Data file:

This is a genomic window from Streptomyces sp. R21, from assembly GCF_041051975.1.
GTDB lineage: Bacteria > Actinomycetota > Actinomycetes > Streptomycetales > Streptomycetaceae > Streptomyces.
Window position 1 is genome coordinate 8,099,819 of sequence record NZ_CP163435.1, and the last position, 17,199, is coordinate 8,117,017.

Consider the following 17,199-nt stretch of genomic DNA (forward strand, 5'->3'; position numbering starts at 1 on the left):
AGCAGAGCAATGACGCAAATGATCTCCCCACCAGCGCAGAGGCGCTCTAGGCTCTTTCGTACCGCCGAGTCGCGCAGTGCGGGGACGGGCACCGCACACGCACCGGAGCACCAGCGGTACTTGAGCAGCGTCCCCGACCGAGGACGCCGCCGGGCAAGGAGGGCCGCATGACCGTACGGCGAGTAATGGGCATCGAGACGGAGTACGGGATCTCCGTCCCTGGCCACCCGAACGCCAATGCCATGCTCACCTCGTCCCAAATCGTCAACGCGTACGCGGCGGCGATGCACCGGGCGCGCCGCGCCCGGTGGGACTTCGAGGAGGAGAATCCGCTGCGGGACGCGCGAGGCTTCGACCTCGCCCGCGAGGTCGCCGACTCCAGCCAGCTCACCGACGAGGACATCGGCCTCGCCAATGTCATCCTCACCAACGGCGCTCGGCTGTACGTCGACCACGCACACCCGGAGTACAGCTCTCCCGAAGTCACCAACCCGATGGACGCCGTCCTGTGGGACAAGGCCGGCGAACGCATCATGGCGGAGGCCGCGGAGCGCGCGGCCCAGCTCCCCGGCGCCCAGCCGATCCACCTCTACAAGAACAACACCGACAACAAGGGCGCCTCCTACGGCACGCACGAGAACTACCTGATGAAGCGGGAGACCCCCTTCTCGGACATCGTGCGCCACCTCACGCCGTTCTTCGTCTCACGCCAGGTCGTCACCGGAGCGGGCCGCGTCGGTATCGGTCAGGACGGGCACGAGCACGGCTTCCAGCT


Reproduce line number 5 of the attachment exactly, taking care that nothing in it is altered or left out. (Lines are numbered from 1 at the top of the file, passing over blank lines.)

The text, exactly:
AGCAGAGCAATGACGCAAATGATCTCCCCACCAGCGCAGAGGCGCTCTAGGCTCTTTCGTACCGCCGAGTCGCGCAGTGCGGGGACGGGCACCGCACACGCACCGGAGCACCAGCGGTACTTGAGCAGCGTCCCCGACCGAGGACGCCGCCGGGCAAGGAGGGCCGCATGACCGTACGGCGAGTAATGGGCATCGAGACGGAGTACGGGATCTCCGTCCCTGGCCACCCGAACGCCAATGCCATGCTCACCTCGTCCCAAATCGTCAACGCGTACGCGGCGGCGATGCACCGGGCGCGCCGCGCCCGGTGGGACTTCGAGGAGGAGAATCCGCTGCGGGACGCGCGAGGCTTCGACCTCGCCCGCGAGGTCGCCGACTCCAGCCAGCTCACCGACGAGGACATCGGCCTCGCCAATGTCATCCTCACCAACGGCGCTCGGCTGTACGTCGACCACGCACACCCGGAGTACAGCTCTCCCGAAGTCACCAACCCGATGGACGCCGTCCTGTGGGACAAGGCCGGCGAACGCATCATGGCGGAGGCCGCGGAGCGCGCGGCCCAGCTCCCCGGCGCCCAGCCGATCCACCTCTACAAGAACAACACCGACAACAAGGGCGCCTCCTACGGCACGCACGAGAACTACCTGATGAAGCGGGAGACCCCCTTCTCGGACATCGTGCGCCACCTCACGCCGTTCTTCGTCTCACGCCAGGTCGTCACCGGAGCGGGCCGCGTCGGTATCGGTCAGGACGGGCACGAGCACGGCTTCCAGCT